Example: Purchase of Assets Assume that Acquiror Co. buys Target Co. for $200,000 in stock. Acquiror Co. must then revalue the assets and liabilities of Target Co. to their fair values at the date of the acquisition and record any identifiable intangible assets that were not carried on Target’s books. Any difference between the purchase price and the fair value of the net assets would be shown as goodwill arising from the acquisition.
AssetsAcquirer Target’s Balance Sheet Prior to Acquisition Revalued Target’s Balance Sheet Merged Firm Cash$185,000$6,000 $191,000 Accounts Receivables$90,000$8,000 $98,000 Notes Receivable$55,000 Inventory$140,000$10,000$9,000$149,000 PPE (net)$250,000$35,000$50,000$300,000 Goodwill$12,000$113,000 Trademark$15,000 Patent $25,000 Total Assets$720,000$71,000$226,000$946,000 Liabilities and Equity Accounts Payable$90,000$14,000 $104,000 LT Notes Payable$170,000$15,000$12,000$182,000 Shareholders' Equity$460,000$42,000$200,000$660,000 Total Liabilities & Equity$720,000$71,000$226,000$946,000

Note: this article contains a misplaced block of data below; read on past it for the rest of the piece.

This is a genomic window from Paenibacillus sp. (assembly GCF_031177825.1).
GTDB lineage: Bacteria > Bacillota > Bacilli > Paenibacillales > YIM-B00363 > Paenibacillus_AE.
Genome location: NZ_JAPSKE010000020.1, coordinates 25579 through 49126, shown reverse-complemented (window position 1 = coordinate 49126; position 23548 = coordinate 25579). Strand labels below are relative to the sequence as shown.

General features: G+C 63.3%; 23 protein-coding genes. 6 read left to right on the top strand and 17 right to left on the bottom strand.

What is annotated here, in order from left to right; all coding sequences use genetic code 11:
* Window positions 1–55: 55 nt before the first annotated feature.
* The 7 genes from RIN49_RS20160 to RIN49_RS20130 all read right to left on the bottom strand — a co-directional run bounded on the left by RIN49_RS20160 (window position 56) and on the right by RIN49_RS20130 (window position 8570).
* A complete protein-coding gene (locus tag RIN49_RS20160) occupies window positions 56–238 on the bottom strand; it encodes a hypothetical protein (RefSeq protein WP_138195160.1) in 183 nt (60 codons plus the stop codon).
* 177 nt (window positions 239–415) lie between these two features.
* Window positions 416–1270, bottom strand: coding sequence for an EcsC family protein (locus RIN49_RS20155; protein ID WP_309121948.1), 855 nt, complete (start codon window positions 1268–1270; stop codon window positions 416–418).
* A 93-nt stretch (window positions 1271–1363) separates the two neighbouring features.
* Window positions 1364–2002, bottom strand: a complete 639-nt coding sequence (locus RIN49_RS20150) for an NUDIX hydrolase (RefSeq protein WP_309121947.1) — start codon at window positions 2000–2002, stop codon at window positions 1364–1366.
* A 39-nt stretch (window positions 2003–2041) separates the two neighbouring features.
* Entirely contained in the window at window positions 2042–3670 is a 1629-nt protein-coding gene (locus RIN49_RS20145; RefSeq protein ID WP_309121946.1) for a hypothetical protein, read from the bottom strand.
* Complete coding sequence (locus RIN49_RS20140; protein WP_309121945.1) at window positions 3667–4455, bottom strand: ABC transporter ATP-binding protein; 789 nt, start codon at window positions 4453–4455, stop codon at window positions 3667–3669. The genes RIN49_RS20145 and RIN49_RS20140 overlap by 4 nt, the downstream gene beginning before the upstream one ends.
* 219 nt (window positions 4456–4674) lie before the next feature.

Example Pooling of Assets Now the merged firm only recognizes the goodwill that existed prior to the acquisition.
AssetsAcquirer Target’s Balance Sheet Prior to Acquisition Revalued Target’s Balance Sheet Merged Firm Cash$185,000$6,000 $191,000 Accounts Receivables$90,000$8,000 $98,000 Notes Receivable$55,000 Inventory$140,000$10,000$9,000$150,000 PPE (net)$250,000$35,000$50,000$285,000 Goodwill$12,000$113,000$12,000 Trademark$15,000$0 Patent$25,000$0 Total Assets$720,000$71,000$226,000$791,000 Liabilities and Equity Accounts Payable$90,000$14,000 $104,000 LT Notes Payable$170,000$15,000$12,000$185,000 Shareholders' Equity$460,000$42,000$200,000$502,000 Total Liabilities & Equity$720,000$71,000$226,000$791,000